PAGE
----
Wednesday, December 5, 2018

[Science News] Disneyland cooling tower was likely source of all 22 Legionnaires' cases, official testifies-What is Legionnaires' disease?

[Science News] Disneyland cooling tower was likely source of all 22 Legionnaires' cases, official testifies-What is Legionnaires' disease?

A cooling tower at Disneyland was the likely source for all 22 cases in a Legionnaires’ disease outbreak last year near the theme park, an Orange County health official testified Tuesday.
Most of those who fell ill visited the park in the fall of 2017. Disneyland has denied it was the source, pointing to three infected people who had been in Anaheim but not at Disneyland. One of them died.
Dr. Matthew Zahn, medical director for epidemiology at the Orange County Health Care Agency, told an appeals board judge at the California Occupational Safety and Health Administration that those three people were in nursing homes in Anaheim. He said health workers visited the nursing homes and determined there were no likely sources of the Legionella bacteria there.
Tests around the time of the outbreak showed high levels of Legionella bacteria in two of Disneyland’s cooling towers, which likely spread contaminated droplets to people in the park, Zahn said. The medical director said he concluded the three nursing home patients were probably sickened by Disneyland as well, because water infected with Legionella bacteria “can spread two to four miles.”

Zahn pointed out that cooling towers — part of an air-conditioning system that releases mist — are the most common source of Legionnaires’ outbreaks.
Disneyland cooling tower #4 had very high levels of Legionella bacteria when people began to fall sick, Zahn said. Once it was sanitized, Legionnaires’ infections appeared to cease, he added.
“Most likely those cases were related to a common exposure,” Zahn said. “Cooling tower #4 was the most likely source of exposure.”
The health agency has never formally identified a cause of the outbreak. Upon questioning by Disneyland’s lawyers, Zahn said he could not be 100% certain that Disneyland was the source of all of the cases without additional testing.
He also said the county’s environmental health workers could not identify a source of the outbreak when they examined the park’s water sources in October last year.
“They did not find an obvious — on their pass through — source,” Zahn said.

Legionnaires' disease

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Legionnaires' disease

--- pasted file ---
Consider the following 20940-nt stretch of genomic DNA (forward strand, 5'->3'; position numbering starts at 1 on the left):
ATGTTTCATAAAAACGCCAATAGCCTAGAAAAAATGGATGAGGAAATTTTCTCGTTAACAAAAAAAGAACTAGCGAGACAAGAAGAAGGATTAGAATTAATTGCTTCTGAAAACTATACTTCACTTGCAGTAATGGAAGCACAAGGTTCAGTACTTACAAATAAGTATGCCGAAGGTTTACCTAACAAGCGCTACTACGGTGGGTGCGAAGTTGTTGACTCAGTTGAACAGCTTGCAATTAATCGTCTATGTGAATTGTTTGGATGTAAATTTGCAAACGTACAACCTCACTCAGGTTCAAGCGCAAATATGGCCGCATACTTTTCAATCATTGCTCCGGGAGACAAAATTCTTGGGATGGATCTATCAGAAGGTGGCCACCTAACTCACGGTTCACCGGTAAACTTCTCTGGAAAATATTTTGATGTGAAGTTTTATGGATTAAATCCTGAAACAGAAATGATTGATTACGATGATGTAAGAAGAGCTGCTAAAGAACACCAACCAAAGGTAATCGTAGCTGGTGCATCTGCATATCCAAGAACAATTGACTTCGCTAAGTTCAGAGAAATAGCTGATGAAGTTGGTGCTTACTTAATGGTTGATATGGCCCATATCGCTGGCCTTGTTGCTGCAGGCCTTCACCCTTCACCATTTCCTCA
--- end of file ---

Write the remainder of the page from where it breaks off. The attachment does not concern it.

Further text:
SynonymsLegionellosis,[1] legion fever
Legionella pneumophila 01.jpg
Transmission electron microscopy image of L. pneumophila, responsible for over 90% of Legionnaires' disease cases[2]
SpecialtyInfectious diseasepulmonology
SymptomsCough, shortness of breathfevermuscle pains, headaches[3]
Usual onset2–10 days after exposure[3]
CausesBacteria of the Legionella type (spread by contaminated mist)[4][5]
Risk factorsOlder age, history of smoking, chronic lung diseasepoor immune function[6]
Diagnostic methodUrinary antigen testsputum culture[7]
PreventionGood maintenance of water systems[8]
Prognosis10% risk of death[9]
Frequency~13,000 severe cases a year (US)[10]
Legionnaires' disease, also known as legionellosis, is a form of atypical pneumonia caused by any type of Legionella bacteria.[4]Signs and symptoms include cough, shortness of breath, high fevermuscle pains, and headaches.[3] Nausea, vomiting, and diarrhea may also occur.[1] This often begins 2-10 days after exposure.[3]
The bacterium is found naturally in fresh water.[5] It can contaminate hot water tanks, hot tubs, and cooling towers of large air conditioners.[5] It is usually spread by breathing in mist that contains the bacteria.[5] It can also occur when contaminated water is aspirated.[5] It typically does not spread directly between people, and most people who are exposed do not become infected.[5]Risk factors for infection include older age, a history of smoking, chronic lung disease, and poor immune function.[6] Those with severe pneumonia and those with pneumonia and a recent travel history should be tested for the disease.[11] Diagnosis is by a urinary antigen test and sputum culture.[7]
No vaccine is available.[8] Prevention depends on good maintenance of water systems.[8] Treatment of Legionnaires' disease is with antibiotics.[9] Recommended agents include fluoroquinolonesazithromycin, or doxycycline.[12] Hospitalization is often required.[11] About 10% of those who are infected die.[9]
The number of cases that occur globally is not known.[1] Legionnaires' disease is the cause of an estimated 2-9% of pneumonia cases that are acquired outside of hospital.[1] An estimated 8,000 to 18,000 cases a year in the United States require hospitalization.[10] Outbreaks of disease account for a minority of cases.[1][13] While it can occur any time of the year, it is more common in the summer and fall.[10] The disease is named after the outbreak where it was first identified, at a 1976 American Legion convention in Philadelphia.[14]

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